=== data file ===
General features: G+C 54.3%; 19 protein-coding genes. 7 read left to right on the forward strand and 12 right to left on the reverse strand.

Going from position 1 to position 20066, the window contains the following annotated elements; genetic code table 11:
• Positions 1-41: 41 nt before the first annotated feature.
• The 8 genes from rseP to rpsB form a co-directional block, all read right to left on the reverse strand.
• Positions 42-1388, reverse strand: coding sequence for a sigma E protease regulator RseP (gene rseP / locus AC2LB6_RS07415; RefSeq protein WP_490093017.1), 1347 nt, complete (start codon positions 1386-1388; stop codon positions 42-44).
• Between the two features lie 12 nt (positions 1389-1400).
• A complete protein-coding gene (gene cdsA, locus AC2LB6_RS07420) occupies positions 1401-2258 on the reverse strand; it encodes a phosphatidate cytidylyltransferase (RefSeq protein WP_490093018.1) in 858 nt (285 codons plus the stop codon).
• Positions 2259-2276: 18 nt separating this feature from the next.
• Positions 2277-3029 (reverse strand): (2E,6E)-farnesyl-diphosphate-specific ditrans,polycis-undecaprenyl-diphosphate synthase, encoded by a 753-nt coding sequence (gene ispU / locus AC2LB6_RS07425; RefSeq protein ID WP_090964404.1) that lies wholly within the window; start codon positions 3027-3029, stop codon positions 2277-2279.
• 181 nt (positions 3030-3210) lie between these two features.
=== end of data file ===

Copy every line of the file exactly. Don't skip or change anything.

General features: G+C 54.3%; 19 protein-coding genes. 7 read left to right on the forward strand and 12 right to left on the reverse strand.

Going from position 1 to position 20066, the window contains the following annotated elements; genetic code table 11:
• Positions 1-41: 41 nt before the first annotated feature.
• The 8 genes from rseP to rpsB form a co-directional block, all read right to left on the reverse strand.
• Positions 42-1388, reverse strand: coding sequence for a sigma E protease regulator RseP (gene rseP / locus AC2LB6_RS07415; RefSeq protein WP_490093017.1), 1347 nt, complete (start codon positions 1386-1388; stop codon positions 42-44).
• Between the two features lie 12 nt (positions 1389-1400).
• A complete protein-coding gene (gene cdsA, locus AC2LB6_RS07420) occupies positions 1401-2258 on the reverse strand; it encodes a phosphatidate cytidylyltransferase (RefSeq protein WP_490093018.1) in 858 nt (285 codons plus the stop codon).
• Positions 2259-2276: 18 nt separating this feature from the next.
• Positions 2277-3029 (reverse strand): (2E,6E)-farnesyl-diphosphate-specific ditrans,polycis-undecaprenyl-diphosphate synthase, encoded by a 753-nt coding sequence (gene ispU / locus AC2LB6_RS07425; RefSeq protein ID WP_090964404.1) that lies wholly within the window; start codon positions 3027-3029, stop codon positions 2277-2279.
• 181 nt (positions 3030-3210) lie between these two features.